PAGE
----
Lutefisk TV Dinners: An ode to Norwegian Culture

By John and Sally Macdonald
Special to The Seattle Times Thursday, May 9, 2002

Oh, I'm glad it's time for lu-te-fisk again, Even though it makes the house smell like an old pig pen,I'm glad it's time for lu-te-fisk again.— Stan Boreson song

POULSBO, Kitsap County — "You know what's wrong with Norwegian food?" a friend asked, not waiting for an answer. "It's all white. It tastes really yucky. And it smells."
Well, veteran Northwest entertainer Stan Boreson and squeamish friends notwithstanding, what would one expect from a country that straddles the Arctic Circle, where fresh produce isn't exactly a year-round commodity, and whose 4 million people have three dozen ways to describe features of glacial ice?
The conversation soon degenerated to a dare: Bet you can't find something Norwegians eat that tastes good, isn't white and doesn't smell up the kitchen.
And so we found ourselves in Poulsbo, the most typically Norwegian of Washington communities, asking about lutefisk, lefse and other pale dishes from the motherland.
Residents were finalizing plans for Viking Fest, their version of old-home week, when they celebrate the adoption of Norway's constitution May 17, 1814, give a nod to Viking ancestors and raise money for scholarships for deserving high-school graduates. The celebration is May 17-19 in the waterfront area along Liberty Bay, where Norwegian immigrants founded the town.
Poulsbo was founded when Jorgen Eliason, his sister Rakel and his 6-year-old son E.J. settled at the head of the bay. They were attracted no doubt by the look of the place — the sparkling water reaches deep into the rich farmland like the fjords of home.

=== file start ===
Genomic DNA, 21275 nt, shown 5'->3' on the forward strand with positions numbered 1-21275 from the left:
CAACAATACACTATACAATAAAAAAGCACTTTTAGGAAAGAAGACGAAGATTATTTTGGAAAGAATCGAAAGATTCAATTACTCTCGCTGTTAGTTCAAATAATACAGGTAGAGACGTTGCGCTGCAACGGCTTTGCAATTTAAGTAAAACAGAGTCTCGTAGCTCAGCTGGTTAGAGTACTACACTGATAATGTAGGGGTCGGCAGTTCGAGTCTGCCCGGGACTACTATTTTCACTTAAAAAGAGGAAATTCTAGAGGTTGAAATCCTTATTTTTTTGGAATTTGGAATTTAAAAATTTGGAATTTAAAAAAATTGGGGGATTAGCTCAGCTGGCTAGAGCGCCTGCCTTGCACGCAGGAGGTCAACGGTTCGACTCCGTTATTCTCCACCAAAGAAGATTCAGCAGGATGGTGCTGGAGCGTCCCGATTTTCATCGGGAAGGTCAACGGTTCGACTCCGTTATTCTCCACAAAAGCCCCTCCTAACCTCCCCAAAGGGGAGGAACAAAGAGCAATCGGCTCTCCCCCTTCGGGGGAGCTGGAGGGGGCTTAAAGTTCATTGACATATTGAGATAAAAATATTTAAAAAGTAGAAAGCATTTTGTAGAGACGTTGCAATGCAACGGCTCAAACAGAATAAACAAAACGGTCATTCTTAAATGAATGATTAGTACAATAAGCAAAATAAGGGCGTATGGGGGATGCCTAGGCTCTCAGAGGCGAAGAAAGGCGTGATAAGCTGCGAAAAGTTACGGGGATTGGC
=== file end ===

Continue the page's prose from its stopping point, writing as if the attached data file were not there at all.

Pale food, everywhere
It was still a little early for lunch when we arrived at Poulsbo's Front Street, the main shopping area with its faux old-world storefronts and Scandinavian-import shops. So we stopped at Sluy's Poulsbo Bakery. There, among a sweet array of smiley-face cookies and gooey breakfast treats, was a tray of lefse.
Lefse is to Norway what tortillas are to Mexico — plate-sized griddle cakes made, in this case, of potato dough. White, though not smelly, we smirked. Although, if you do as the Norwegians sometimes do and add a little sugar and cinnamon, lefse takes on a definite brownish cast and a delightfully sweet taste.
Our next stop was the Marina Market in the next block north. "Sure, we have all kinds of Norwegian stuff here," said owner Jonathan Rowe from behind the counter where he was restocking the candy.
"We have romme grot over here. It's packaged sour-cream porridge that you can fix at home. The herring in sour cream is in the refrigerator case."
Let's see now. That's white lefse, white porridge and herring in white sauce. It wasn't looking good for the non-white food groups.
"The lutefisk TV dinners are over there in the freezer case," Rowe offered. They cost $8.99
Lutefisk is definitely white. And it's the smelliest dish in the Norwegian repertoire. It's dried codfish that's been soaked in a lye solution made of birch ashes.
If you bought lutefisk "fresh" (and that's a relative term) as opposed to frozen — you'd put it in a cheesecloth bag and reconstitute it by soaking it in boiling water. Then you'd smother it with white sauce or butter and serve it with boiled potatoes. A very pale menu.
Rowe's TV dinner had color, though: in one corner was a little pile of green peas. We bought a couple of the TV dinners and headed over to the Sons of Norway Hall, just off Front Street on King Olav V Vei.
Every Wednesday from 11 a.m. to 2 p.m. the sons serve a Norwegian lunch to the public for $7. They call it Kaffe Stua, which translates to something like coffee house.


  1. So, den, vhere can yu buy dis TV dinner --on-line? Ya, I've heard of Norvegian cooking as blonde and bland. Tvas gute to find your blog.


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